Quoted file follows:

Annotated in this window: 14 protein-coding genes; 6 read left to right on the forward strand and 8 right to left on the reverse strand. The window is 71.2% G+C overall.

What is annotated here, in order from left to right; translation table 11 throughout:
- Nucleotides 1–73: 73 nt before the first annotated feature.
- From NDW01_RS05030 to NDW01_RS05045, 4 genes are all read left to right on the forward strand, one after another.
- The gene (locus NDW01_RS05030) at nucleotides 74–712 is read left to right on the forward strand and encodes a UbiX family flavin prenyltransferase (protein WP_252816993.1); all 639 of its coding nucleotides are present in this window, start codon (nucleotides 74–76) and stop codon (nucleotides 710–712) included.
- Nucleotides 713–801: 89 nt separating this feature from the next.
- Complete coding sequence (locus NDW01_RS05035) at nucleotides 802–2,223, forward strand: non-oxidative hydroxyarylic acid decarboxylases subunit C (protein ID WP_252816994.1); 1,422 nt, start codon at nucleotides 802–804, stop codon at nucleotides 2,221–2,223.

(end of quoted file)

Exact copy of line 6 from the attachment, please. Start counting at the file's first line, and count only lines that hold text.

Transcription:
- Nucleotides 713–801: 89 nt separating this feature from the next.